Olsen knows a lot about brands because he’s served on the state brand board for nearly 10 years. He’s one of two members on the 5-member board that represent cow-calf producers. Branding livestock dates back to the turn of the century. It’s the best way to prove ownership. There are more than 18,000 registered cattle brands in Idaho.
“In the state of Idaho and across the West, it’s the mainstay for identification, the owner and identification of cattle,” Olsen notes. “With unbranded cattle, it’s pretty hard to find the owner, they can’t talk. If you’ve got a brand, it’s pretty easy.”
The office of the Idaho Brand Inspector is a law enforcement agency, a branch of the Idaho State Police. Stealing cattle is still a common occurrence.
“Whenever you have good cattle prices, you’re going to have more theft. People see a way to make a fast buck,” Olsen says.
It’s harder to catch cattle thieves than it once was. “Cattle can move so much faster now. Trucks can be loaded and they’ll be half-way across the country in 24 hours. We’ve got 5th-wheel trailers that can be in a pasture, loaded up and gone in nothing flat.”
Some cases even involve organized crime. In a case in Owyhee County several years ago, people were stealing calves from a dairy to pay for illegal drugs. A woman who was the mastermind in the scheme was wanted for murder in Mexico. The woman, Lyla Sepulveda Hernandez, was convicted of the illegal possession of controlled substances with the intent to deliver, and grand theft by possession. She was sentenced to serve 5 years in the Idaho State Penitentiary.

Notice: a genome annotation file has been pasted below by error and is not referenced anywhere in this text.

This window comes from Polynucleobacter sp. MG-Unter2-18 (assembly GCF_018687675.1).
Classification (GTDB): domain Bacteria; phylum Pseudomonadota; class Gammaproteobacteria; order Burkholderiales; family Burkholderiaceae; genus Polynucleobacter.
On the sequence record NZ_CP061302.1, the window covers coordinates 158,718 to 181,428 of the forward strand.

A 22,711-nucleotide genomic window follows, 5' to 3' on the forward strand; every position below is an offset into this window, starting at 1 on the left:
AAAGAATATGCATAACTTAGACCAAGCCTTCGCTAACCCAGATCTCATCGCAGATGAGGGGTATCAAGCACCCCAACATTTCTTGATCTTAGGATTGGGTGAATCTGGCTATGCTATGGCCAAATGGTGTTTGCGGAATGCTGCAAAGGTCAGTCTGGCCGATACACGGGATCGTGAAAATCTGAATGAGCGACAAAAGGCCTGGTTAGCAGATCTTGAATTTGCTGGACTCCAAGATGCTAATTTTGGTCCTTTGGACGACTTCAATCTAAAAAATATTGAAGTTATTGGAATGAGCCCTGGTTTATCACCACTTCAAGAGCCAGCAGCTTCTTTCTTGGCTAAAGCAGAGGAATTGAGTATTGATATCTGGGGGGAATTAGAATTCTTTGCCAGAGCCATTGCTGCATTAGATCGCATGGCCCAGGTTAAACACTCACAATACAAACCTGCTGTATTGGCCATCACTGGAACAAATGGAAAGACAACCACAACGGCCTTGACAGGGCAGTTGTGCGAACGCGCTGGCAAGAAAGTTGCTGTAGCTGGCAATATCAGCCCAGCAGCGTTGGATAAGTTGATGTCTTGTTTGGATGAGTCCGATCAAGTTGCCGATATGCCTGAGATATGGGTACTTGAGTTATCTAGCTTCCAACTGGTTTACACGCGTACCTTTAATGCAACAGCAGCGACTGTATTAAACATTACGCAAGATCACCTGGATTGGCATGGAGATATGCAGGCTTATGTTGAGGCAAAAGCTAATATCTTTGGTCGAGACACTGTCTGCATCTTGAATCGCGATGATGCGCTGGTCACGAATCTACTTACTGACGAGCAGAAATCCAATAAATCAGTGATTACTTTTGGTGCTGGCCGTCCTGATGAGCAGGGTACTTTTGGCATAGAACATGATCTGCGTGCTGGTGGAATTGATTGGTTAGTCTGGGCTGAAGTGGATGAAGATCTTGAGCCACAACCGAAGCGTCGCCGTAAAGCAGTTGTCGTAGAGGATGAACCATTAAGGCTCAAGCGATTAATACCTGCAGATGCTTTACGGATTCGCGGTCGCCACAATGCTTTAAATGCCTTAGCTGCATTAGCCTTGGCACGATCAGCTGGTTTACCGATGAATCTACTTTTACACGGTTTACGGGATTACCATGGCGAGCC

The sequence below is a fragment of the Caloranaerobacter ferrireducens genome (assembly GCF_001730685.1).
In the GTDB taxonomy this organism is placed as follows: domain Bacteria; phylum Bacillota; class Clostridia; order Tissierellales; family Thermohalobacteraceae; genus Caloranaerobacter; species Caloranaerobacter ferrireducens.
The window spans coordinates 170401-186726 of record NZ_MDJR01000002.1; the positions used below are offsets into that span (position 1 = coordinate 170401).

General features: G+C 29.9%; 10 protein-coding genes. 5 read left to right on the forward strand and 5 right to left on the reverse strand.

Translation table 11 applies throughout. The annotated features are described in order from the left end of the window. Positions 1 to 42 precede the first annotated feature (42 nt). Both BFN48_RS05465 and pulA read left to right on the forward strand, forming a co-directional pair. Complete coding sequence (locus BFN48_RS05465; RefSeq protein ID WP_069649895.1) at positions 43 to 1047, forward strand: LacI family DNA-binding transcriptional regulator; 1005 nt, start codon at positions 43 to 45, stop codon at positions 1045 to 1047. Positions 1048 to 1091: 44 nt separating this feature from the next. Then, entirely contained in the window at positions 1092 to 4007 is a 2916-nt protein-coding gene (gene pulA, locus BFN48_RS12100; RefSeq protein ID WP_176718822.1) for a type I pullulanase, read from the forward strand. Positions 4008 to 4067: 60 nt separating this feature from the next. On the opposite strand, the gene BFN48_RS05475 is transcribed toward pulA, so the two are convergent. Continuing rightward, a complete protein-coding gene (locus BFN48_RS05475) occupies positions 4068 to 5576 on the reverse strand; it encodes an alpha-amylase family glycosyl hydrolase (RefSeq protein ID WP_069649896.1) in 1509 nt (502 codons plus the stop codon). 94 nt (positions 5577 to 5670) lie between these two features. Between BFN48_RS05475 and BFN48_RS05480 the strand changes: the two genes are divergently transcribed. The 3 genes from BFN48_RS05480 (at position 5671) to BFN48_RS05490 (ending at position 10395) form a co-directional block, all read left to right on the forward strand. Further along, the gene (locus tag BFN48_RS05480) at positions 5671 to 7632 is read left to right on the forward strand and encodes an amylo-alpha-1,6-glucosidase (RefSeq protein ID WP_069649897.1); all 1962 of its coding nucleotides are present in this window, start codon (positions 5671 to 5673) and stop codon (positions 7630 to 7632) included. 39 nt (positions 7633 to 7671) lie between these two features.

To make the bust, the Idaho Brand Inspector’s office went undercover, put some unbranded Holstein calves in the dairy and placed microchips in the calves to be able to track their movement.
“We figured it was an inside job,” Olsen says. “The calves were chipped so they could be traced. And sure enough, they were able to catch the guys just because of that.”
State Brand Inspector Larry Hayhurst said the criminal investigation took three months. They used an undercover informant to help make the case. There were three SWAT team raids at the place of Hernandez’ residence and several other locations to seize 17 Holstein calves, including the four calves that had been chipped, and three or four horses. “It was a pretty big ordeal to make that bust,” Hayhurst recalls.
The calves were selling for about $500 each on the open market, and that money was being used to buy drugs, Hayhurst said. The stolen calves were shipped in a large, carpeted passenger van. “That’s not the type of vehicle you’d expect someone to use to transport cattle,” he said.
Other issues include random people shooting cows. “Those people I’m sure are doing it maliciously; they’re certainly not doing it for the meat because they just leave the cattle,” Olsen says.
The bottom line is that cattle ranchers should brand their animals for proof of ownership. “It’s for their own protection and the public at large,” Olsen says.
Besides Olsen ‘s service on the brand board and on the Idaho Cattle Association board, he is moving toward retirement and handing over management of the ranch to daughter Maureen, her husband, Ryan Mai, and their son. The couple really enjoys ranching in the Kootenai River Valley.
“I needed my education in case I wanted to pursue other careers,” says Maureen Mai. “I even thought about being a vet, but I knew I wanted to work on cattle and horses, and my professor said, do you want to work on your animals or someone else’s? And I said, I want to work on mine. I always wanted to come back.”
Says Ryan Mai, “I saw a chance to live in a place like this and still farm and ranch. It’s almost like you’re camping everyday living in this valley between two mountain ranges. And there’s all kinds of recreation opportunities … lots of lakes, streams, fishing and hunting. Just a lot of things to do.”
Steve Stuebner is the writer and producer of Life on the Range, a public education project sponsored by the Idaho Rangeland Resource Commission.
© Idaho Rangeland Resources Commission, 2012